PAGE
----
Earth Science Week 2012 – mapping the future

All week, we’re exploring some of the more unusual directions a career in Earth sciences can take you. We’ve been as far as the Philippines, but for today’s profile we don’t even need to leave the building, as our map librarian Paul discusses a fascinating career path you might not have thought of…

Paul says: “I’ve been a librarian since I left university, specialising in academic libraries and specifically the science subjects within those.  I’ve worked at a College library in Cambridge cataloguing the contents of a 17th century scientific cabinet, in an actuarial library listing long lines of statistics enumerating the likely and not so likely ways of meeting your demise, and most recently in the library (sorry, ‘learning centre’) of an FE college in which I managed to keep the rate of theft of A-level textbooks to a minimum.

“As you might imagine, most librarians catalogue books, and they’re very faithful to them.  I however like to look after non-book stuff.  As well as the oddities listed above, I’ve helped with the preservation of early glass photographic negatives, looked after a filigreed bust of Buddha carved in one-piece from an elephant’s tusk and attempted to find ways of keeping track of educational web-resources at a time when the World-Wide Web was still in nappies.  When the opportunity arose to look after the map collection at a scientific society, I jumped at the chance.

“Libraries are changing…”

“Although I have a first degree in science, I am not a geologist and have had to obtain my geological knowledge on the job.  Whilst understanding geology is not essential to the job, it is extremely useful when it comes to understanding the needs of users.  Also useful is cartographic and geographic knowledge and an ability to work with (and learn to love) metadata.  Future map librarians will definitely need experience in using GIS systems.  Maps are moving off paper and onto screens, and the tools to use maps digitally are still being developed.  Internet cartography is an area of exciting changes with new jobs and areas of expertise being demanded every year.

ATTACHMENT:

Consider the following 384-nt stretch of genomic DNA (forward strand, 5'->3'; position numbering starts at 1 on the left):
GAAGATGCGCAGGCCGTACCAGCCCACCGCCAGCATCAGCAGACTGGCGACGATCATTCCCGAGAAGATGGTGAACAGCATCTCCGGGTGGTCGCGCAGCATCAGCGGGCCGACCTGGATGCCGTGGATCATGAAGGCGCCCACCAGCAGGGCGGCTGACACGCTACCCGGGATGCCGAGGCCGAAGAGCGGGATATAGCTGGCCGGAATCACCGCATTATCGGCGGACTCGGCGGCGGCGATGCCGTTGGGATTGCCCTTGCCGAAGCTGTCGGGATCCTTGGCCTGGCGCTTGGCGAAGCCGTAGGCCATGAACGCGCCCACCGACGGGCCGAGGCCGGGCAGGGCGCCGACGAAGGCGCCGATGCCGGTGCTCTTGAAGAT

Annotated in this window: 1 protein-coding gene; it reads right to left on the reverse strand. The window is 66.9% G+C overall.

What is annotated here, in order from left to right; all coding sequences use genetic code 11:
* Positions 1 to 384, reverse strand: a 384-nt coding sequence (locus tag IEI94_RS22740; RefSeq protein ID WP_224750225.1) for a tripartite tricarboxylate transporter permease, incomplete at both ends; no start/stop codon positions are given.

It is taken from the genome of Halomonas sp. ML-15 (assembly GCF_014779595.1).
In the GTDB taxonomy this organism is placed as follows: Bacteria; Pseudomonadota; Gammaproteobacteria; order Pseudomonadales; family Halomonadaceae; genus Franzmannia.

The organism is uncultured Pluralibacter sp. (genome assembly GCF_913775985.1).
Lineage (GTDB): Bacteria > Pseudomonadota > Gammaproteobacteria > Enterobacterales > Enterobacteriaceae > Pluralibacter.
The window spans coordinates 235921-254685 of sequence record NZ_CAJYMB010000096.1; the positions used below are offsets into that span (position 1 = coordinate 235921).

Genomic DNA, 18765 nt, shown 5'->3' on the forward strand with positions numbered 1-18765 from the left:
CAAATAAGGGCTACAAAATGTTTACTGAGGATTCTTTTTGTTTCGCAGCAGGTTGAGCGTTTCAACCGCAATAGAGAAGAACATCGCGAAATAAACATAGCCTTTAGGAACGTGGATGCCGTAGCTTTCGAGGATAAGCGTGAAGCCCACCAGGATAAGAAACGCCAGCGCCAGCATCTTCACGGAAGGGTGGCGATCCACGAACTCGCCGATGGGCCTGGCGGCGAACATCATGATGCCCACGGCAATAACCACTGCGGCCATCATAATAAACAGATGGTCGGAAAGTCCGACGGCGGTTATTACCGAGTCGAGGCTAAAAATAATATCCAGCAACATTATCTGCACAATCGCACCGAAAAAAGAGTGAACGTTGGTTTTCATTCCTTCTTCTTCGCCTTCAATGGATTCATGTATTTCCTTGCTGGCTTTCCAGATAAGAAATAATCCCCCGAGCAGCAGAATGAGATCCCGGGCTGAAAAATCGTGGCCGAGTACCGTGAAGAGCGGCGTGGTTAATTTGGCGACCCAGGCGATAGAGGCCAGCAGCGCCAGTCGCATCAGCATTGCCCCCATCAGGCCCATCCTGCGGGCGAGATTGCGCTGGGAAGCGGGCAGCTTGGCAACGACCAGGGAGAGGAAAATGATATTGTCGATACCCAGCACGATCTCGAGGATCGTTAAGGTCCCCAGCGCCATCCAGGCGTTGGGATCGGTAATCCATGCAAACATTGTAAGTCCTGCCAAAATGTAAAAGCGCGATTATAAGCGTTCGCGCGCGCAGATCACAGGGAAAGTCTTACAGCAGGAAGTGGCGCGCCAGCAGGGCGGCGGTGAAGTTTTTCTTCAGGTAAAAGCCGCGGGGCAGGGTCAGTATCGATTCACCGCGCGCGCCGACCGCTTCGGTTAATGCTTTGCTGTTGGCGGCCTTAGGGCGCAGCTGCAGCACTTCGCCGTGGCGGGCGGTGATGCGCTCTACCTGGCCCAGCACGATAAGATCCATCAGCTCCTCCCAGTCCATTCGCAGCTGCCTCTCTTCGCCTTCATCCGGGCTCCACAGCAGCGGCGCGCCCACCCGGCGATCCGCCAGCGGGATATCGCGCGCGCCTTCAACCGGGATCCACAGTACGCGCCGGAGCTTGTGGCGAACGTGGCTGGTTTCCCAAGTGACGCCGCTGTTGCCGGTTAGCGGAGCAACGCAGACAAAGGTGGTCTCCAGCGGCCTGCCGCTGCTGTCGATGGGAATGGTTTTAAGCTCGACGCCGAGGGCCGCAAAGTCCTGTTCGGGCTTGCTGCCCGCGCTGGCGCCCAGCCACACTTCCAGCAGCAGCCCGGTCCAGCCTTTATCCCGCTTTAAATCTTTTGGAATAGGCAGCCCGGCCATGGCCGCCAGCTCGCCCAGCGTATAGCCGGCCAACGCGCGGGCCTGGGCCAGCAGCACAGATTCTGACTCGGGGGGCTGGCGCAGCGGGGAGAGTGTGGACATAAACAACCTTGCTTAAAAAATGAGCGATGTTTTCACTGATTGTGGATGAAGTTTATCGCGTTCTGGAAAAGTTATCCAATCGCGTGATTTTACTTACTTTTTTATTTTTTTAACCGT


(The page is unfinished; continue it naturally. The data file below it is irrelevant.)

“Libraries themselves are changing and have been as the Internet and the digital world grow.  Traditional jobs like mine are disappearing to be replaced by people creating and managing collections of cartographic datasets for organisations both public and private.  Specialists at the intersection of the worlds of geology, mapping, digitisation and information management are needed from whatever your background may be.”

Read more of Paul’s blogs here.

To find out more about Earth Science Week, have a look at our website!

One thought on “Earth Science Week 2012 – mapping the future

  1. Here’s the path of my career story, so far: a lifelong love of earth sciences, while working first career in the medical field; a freelance indexing/writing business while working the first job; falling in love again with earth sciences while indexing a series of earth science textbooks; a return for a second degree (in midlife) in Geography, with Geology studies. Currently studying cartography, and working on indexing a collection of nearly 700 thematic maps for a major geographic organization. I wonder how many of us there are with similar stories? Paul has hit the nail on the head!

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